This week was National Eating Disorder Awareness Week. Who knew? Huh.
I am going out on a limb here and I’m going to guess that not too many of you knew that? I mean, why would you, it hasn’t really been on ANY mainstream media outlets…or did I miss something?
I kind of doubt I missed it, as I’ve been at home all week recovering from a small procedure, so I have been watching my fair share of daytime T.V, talk shows and news programmes. Nothing. Nada. Why?
Well, first of all, everyone has been too obsessed with the bloomin’ weather and telling us that it’s been snowing all week…just in case we don’t have eyes or somehow hadn’t realised that oh so shocking fact.
Apart from that, well it just isn’t a priority. I mean I get that there are wars and Donald Trump is being…well, Donald Trump, and Brexit is a never-ending issue. I’m not taking away from how important those issues are.
But, for one week, just one week, you would think we could shine a light on the estimated 1.25 million people in the UK who have an eating disorder.
There must have been a spare fifteen minutes somewhere to discuss the fact that the number of people diagnosed with an eating disorder has increased by 15% since 2000.
Hasn’t there been a news slot anywhere in the last seven days to raise awareness of anorexia nervosa, the mental illness with the highest mortality rate?
Or is the snow more important? Oh sorry, the ‘beast from the east’.
What about the beast that lives in 1.9% of women and 0.2% of men. The beast that tells them they aren’t good enough. They are ugly, disgusting, unworthy. Is that not news worthy?
I don’t believe it’s because people don’t care. People care. It just makes them uncomfortable. It makes people speak in hushed voices when we talk about mental illness. We can’t see it, we can’t treat it with a pill, we don’t understand it. I have an eating disorder and I still don’t understand it.
But that is precisely why it should have been on every talk show, every news outlet, every social media platform, at some point this week. To get people to speak up. Not just people who have experienced it, but those who know nothing about it. Those are the people who need to hear about it. To end the stigma. To end the discomfort and louden the hushed tones.
Eating disorders are not simple, they are not easy, and they are not ‘minor illnesses’. They are complex, they are tough, and they are serious.
I think it confuses people. ‘Why can’t you just eat more?’ ‘Just cut back on the exercise for a while,’ ‘You just need a good feed,’… nope, nope and definitely not. I imagine that as I write more about it, I might find the words to describe some of what goes on. But it is incredibly difficult to explain, which then makes it very understandable that those of you who have (thankfully) never experienced it, don’t quite know how to talk about it or what to do about it.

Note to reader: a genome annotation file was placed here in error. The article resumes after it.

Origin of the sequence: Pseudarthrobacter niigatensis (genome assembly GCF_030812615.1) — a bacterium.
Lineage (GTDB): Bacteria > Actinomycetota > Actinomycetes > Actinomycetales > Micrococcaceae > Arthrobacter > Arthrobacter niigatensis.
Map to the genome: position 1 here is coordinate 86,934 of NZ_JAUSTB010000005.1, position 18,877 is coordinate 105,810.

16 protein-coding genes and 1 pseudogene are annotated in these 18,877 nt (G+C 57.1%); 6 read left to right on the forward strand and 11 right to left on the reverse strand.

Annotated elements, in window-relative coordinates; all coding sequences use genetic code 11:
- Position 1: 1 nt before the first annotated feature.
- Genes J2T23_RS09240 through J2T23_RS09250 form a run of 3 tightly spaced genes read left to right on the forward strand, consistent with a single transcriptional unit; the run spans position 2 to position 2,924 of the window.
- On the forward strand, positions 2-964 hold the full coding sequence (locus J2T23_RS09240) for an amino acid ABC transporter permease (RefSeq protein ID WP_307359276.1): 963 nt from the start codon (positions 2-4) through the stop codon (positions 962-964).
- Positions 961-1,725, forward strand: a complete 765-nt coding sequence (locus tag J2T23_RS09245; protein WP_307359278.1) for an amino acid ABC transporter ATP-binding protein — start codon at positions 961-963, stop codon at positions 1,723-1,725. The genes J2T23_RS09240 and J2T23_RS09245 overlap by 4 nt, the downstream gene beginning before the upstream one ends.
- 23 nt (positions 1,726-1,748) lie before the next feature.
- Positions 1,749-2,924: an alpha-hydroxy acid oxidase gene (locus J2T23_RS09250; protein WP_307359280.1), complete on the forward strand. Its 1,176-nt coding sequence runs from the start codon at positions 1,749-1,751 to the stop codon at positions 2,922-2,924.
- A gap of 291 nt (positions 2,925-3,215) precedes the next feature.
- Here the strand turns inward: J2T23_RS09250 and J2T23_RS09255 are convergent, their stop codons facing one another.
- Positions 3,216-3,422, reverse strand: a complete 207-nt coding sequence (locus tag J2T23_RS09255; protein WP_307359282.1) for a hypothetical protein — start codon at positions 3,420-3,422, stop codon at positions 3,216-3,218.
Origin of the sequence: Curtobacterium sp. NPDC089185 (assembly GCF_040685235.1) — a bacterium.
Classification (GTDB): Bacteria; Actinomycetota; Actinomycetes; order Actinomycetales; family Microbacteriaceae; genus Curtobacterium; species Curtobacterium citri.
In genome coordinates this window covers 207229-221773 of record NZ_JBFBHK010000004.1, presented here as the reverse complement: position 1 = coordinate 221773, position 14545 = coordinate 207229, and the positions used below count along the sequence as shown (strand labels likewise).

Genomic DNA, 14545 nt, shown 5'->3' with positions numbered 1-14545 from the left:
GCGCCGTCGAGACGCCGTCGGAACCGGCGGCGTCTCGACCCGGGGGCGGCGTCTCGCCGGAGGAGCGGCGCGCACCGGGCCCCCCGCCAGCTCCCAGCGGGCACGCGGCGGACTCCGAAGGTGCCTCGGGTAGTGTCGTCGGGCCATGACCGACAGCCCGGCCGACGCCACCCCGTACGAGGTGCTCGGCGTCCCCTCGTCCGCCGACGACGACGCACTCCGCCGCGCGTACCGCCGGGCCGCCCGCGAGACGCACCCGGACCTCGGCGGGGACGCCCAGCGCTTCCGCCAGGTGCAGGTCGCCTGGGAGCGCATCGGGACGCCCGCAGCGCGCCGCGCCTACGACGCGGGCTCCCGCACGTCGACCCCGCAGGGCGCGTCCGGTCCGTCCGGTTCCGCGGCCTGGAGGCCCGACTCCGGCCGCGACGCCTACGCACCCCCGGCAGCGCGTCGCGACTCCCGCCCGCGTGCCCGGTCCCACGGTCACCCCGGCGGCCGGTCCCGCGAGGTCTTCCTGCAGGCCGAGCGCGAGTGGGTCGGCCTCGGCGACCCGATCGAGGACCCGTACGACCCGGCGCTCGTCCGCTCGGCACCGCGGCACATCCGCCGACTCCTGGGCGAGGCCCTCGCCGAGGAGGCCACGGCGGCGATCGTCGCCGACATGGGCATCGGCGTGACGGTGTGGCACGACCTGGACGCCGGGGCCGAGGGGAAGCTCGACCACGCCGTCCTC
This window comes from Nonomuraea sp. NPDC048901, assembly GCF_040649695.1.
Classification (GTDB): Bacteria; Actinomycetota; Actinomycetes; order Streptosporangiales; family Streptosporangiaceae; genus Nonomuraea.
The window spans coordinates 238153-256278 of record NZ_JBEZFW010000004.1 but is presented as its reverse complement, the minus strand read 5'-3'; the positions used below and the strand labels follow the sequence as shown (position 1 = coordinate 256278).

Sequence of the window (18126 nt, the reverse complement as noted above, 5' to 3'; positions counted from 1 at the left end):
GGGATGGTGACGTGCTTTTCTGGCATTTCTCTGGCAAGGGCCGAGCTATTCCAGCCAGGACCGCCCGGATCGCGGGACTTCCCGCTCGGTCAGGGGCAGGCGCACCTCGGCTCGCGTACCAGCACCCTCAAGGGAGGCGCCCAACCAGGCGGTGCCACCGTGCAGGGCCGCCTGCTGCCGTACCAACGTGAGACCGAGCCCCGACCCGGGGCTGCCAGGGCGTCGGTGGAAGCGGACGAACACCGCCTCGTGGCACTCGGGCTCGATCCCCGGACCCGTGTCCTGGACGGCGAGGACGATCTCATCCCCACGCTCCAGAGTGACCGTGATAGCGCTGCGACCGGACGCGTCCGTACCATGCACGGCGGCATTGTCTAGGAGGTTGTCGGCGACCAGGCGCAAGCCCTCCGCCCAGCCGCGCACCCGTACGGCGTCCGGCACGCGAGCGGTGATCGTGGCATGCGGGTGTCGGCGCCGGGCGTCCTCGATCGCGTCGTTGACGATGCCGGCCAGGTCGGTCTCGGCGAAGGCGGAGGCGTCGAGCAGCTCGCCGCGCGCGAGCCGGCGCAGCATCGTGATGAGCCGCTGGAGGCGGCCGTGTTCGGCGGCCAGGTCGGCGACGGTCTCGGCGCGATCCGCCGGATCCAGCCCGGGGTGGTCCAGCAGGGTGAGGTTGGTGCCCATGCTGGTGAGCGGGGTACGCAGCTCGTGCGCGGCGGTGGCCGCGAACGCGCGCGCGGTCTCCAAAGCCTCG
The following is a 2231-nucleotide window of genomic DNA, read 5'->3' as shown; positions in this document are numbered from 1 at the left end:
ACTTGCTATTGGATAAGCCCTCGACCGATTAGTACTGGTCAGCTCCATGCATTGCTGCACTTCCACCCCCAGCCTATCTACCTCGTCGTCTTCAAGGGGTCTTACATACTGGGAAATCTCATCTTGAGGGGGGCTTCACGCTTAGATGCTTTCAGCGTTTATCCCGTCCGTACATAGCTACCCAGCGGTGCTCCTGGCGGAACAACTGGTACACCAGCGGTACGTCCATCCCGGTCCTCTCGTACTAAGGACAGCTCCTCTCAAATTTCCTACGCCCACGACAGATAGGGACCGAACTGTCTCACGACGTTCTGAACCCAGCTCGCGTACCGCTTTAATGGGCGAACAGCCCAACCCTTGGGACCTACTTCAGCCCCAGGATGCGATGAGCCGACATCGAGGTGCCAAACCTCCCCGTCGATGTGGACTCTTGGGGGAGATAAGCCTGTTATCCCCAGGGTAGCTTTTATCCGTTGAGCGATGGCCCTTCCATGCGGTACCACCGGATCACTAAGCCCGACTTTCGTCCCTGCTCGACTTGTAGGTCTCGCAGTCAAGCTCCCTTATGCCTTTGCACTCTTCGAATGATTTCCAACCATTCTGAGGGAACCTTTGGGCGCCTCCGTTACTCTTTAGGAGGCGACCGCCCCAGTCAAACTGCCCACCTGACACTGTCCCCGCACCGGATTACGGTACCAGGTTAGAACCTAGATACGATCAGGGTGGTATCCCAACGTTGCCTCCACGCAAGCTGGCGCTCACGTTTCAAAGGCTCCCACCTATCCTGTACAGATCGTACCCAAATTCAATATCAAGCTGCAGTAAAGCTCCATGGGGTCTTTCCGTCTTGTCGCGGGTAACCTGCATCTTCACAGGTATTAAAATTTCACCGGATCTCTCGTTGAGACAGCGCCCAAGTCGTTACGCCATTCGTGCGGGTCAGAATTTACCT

Given that these illnesses are so widely misunderstood, it would be great to have seen some solid education during the National Eating Disorder Awareness Week.
It would have been great to have highlighted some of the incredible stories that survivors have been telling. Anna Saccone, a very successful youtuber told her story this week. Beat, the eating disorder charity highlighted some great stories this week also. NEDA have also been doing great work to raise awareness.
The only problem with all this, is that the majority of the ‘awareness raising’ is happening within platforms that have followers who already have some kind of experience in this area. It’s not mainstream. It isn’t reaching the people who don’t know about these illnesses.
So, even though the week has come to a close, I think we can do some of our own awareness raising. If you could, just by sharing this post, or liking the Beat Facebook page, or sharing Anna Saccone’s blog post, you are helping the cause. You are helping to louden those hushed voices.
Maybe someday soon, people’s mental health will be more important news than the snow. Hey, you can only hope.